Residents asked to keep their surroundings clean
Continuing his tour on the second day, Commissioner of Indian Medicine and Homeopathy and Senior IAS officer T.N. Ramanathan visited the Government Rajaji Hospital here on Thursday following the dengue outbreak.
Accompanied by Collector Anshul Mishra and Corporation Commissioner R. Nanthagopal, he inspected the special ward at Government Rajaji Hospital and held talks with the public, doctors and para-medical staff. He visited Meenambalpuram, Avaniapuram, Narimedu and other areas in the city.
He urged the authorities to keep the wards clean and ensure that all the patients had timely treatment. When the public pointed out delay in obtaining the test reports, the doctors attributed to the shortage of instruments that could gauge or confirm the disease. Mr. Ramanathan, after getting concurrence from the Secretary Health and Family Welfare, had immediately taken steps to procure them locally through the Tamil Nadu Medical Service Corporation, officials said. “Shortage of equipment and mosquito nets need not come in the way of treatment to patients,” doctors were informed.
Similarly, when some staffs complained about shortage of trained personnel in the government hospitals, he assured to address them after holding talks with the hospital authorities. The Health department officials too were instructed to keep surveillance on dengue prone pockets. With rainy season, there has to be more pro-active approach which alone would contain the disease, he underlined.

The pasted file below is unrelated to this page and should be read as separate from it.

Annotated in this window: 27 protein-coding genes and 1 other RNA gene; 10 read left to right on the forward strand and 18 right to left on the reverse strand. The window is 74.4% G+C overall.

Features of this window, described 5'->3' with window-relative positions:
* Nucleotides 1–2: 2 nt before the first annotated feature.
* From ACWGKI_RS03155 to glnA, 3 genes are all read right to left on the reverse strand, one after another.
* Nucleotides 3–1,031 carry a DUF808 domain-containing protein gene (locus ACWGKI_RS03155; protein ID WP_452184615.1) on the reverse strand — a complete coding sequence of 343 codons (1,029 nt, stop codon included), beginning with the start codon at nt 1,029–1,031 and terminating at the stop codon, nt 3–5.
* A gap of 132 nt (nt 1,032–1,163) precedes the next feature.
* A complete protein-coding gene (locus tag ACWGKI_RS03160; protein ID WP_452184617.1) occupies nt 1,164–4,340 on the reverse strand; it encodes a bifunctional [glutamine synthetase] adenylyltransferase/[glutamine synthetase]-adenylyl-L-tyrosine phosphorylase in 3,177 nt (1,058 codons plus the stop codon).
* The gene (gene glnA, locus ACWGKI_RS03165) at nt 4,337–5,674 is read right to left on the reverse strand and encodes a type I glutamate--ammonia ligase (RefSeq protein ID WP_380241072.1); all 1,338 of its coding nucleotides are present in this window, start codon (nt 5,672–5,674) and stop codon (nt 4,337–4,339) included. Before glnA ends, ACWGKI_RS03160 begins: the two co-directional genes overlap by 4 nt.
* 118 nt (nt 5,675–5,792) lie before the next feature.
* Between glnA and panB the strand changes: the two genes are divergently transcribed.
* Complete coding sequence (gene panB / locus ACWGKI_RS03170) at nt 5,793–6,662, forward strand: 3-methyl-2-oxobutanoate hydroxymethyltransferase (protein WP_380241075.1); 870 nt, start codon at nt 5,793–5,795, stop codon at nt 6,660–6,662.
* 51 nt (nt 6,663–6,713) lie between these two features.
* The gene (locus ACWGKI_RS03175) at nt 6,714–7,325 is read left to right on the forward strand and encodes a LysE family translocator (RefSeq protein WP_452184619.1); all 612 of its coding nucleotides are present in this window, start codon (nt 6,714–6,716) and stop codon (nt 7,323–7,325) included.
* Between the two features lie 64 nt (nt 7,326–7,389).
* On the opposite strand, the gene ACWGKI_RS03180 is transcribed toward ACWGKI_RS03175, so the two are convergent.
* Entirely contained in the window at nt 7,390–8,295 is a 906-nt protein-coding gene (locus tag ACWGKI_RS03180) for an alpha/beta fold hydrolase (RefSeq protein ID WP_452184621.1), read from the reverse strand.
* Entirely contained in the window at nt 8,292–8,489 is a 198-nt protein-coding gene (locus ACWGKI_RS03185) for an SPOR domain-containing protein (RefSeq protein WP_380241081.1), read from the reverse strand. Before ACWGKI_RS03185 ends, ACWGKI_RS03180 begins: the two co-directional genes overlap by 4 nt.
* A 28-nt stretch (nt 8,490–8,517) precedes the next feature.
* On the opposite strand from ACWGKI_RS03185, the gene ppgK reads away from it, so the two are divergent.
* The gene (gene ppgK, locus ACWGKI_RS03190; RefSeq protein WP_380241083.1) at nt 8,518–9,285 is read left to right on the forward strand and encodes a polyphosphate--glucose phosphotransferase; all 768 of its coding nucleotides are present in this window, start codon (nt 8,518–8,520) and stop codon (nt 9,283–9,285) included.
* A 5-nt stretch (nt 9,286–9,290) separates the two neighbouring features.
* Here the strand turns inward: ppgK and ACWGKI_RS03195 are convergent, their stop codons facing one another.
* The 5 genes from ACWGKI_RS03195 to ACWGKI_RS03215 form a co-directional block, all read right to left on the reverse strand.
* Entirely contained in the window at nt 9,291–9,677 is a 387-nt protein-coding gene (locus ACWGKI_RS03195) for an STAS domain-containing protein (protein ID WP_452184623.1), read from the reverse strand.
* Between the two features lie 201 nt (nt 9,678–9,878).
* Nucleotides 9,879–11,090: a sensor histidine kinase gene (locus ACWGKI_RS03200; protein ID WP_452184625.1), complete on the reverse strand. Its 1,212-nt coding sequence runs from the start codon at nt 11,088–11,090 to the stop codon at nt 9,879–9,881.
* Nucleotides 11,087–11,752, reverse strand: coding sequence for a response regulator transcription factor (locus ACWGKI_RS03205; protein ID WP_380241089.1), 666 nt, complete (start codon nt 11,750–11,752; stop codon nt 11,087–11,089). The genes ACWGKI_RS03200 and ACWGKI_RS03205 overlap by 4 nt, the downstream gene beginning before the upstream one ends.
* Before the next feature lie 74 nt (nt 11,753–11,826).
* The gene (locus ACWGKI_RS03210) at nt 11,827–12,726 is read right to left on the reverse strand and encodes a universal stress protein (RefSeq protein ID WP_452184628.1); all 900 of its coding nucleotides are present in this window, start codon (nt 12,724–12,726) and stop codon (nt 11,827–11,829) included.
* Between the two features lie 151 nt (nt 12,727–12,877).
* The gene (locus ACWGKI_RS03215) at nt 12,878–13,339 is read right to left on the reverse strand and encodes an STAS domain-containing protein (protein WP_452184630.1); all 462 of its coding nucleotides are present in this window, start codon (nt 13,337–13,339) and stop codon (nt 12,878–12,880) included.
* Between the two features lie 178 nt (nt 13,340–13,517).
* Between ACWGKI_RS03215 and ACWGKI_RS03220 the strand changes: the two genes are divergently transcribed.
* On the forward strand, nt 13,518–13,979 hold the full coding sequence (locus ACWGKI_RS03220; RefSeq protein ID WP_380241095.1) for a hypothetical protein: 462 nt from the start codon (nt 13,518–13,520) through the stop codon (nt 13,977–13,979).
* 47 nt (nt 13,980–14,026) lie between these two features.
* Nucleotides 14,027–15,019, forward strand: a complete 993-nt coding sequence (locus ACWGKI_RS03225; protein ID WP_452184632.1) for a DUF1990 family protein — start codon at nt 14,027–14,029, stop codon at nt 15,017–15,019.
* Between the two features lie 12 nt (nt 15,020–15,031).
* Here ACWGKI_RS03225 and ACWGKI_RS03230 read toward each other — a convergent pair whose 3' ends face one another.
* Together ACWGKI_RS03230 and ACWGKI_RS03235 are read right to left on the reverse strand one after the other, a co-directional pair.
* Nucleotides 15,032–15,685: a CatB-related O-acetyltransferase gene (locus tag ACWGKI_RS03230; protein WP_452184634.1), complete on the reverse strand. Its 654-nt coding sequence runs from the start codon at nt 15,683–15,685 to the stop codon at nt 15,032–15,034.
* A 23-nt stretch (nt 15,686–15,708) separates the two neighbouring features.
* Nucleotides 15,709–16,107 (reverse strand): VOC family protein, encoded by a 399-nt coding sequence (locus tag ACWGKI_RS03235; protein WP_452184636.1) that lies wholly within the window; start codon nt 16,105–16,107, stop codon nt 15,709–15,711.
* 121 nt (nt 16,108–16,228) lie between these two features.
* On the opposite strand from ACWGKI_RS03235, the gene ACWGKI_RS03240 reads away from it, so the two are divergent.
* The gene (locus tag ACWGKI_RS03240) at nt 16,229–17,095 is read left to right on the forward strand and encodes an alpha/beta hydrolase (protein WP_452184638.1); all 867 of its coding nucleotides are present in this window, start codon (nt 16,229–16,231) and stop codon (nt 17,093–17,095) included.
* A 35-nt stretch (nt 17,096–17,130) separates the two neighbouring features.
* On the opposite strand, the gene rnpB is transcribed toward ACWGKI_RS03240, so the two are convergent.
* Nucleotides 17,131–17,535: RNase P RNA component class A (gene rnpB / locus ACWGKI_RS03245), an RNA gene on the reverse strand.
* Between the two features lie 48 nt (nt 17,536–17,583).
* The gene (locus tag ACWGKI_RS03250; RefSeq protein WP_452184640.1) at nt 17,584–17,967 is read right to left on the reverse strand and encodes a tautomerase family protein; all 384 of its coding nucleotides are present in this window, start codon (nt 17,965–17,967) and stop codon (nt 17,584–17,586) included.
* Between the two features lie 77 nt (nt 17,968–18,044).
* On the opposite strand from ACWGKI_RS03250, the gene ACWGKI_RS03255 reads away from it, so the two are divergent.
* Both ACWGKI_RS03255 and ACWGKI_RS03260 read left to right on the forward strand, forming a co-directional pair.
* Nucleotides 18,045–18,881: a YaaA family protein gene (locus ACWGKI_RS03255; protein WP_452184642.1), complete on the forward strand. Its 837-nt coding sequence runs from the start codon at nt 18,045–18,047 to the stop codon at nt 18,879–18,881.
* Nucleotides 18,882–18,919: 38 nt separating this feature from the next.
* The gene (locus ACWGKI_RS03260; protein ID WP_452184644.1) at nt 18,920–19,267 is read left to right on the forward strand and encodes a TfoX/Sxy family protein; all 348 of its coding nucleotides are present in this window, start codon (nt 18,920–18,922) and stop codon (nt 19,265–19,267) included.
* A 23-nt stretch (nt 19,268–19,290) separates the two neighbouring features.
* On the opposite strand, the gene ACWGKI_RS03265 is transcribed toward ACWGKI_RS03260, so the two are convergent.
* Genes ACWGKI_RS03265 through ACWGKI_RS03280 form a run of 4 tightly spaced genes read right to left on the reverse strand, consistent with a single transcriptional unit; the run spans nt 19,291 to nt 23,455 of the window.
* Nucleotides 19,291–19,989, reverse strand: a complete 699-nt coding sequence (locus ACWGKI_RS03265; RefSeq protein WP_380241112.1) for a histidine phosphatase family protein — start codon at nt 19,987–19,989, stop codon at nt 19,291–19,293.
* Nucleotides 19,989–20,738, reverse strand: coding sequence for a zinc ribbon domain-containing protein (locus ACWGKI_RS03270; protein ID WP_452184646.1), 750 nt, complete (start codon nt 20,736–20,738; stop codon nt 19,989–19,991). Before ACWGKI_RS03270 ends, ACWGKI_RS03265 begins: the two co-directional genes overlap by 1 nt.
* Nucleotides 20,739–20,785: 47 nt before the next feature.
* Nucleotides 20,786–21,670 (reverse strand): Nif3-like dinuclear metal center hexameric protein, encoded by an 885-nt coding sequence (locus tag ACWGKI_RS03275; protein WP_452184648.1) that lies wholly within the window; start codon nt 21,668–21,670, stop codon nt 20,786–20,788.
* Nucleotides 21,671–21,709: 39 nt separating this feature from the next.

Later in the noon, Mr. Ramanathan addressed the elected representatives from the district panchayat, unions and municipalities at the Collector’s office.
The senior official appealed to the leaders to impress upon the people locally about the consequences of dengue disease and the steps taken by the authorities to prevent it from spread. By keeping the surrounding clean, the dengue could be prevented to a great extent. The need of the hour was to educate people about the ill effects. Timely dissemination will save people from falling prey to the disease, he pointed.
When fogging was carried out, residents must be told to keep their doors and windows open. Unused tyres and utensils, the breeding grounds, should be destroyed.
At Melur, when the officials went round the Government Hospital, some patients complained about a para-medical staff, who demanded money for treatment. Investigations suggested that the staff had allegedly taken bribe and after his confession, he was placed under suspension, an official press release said.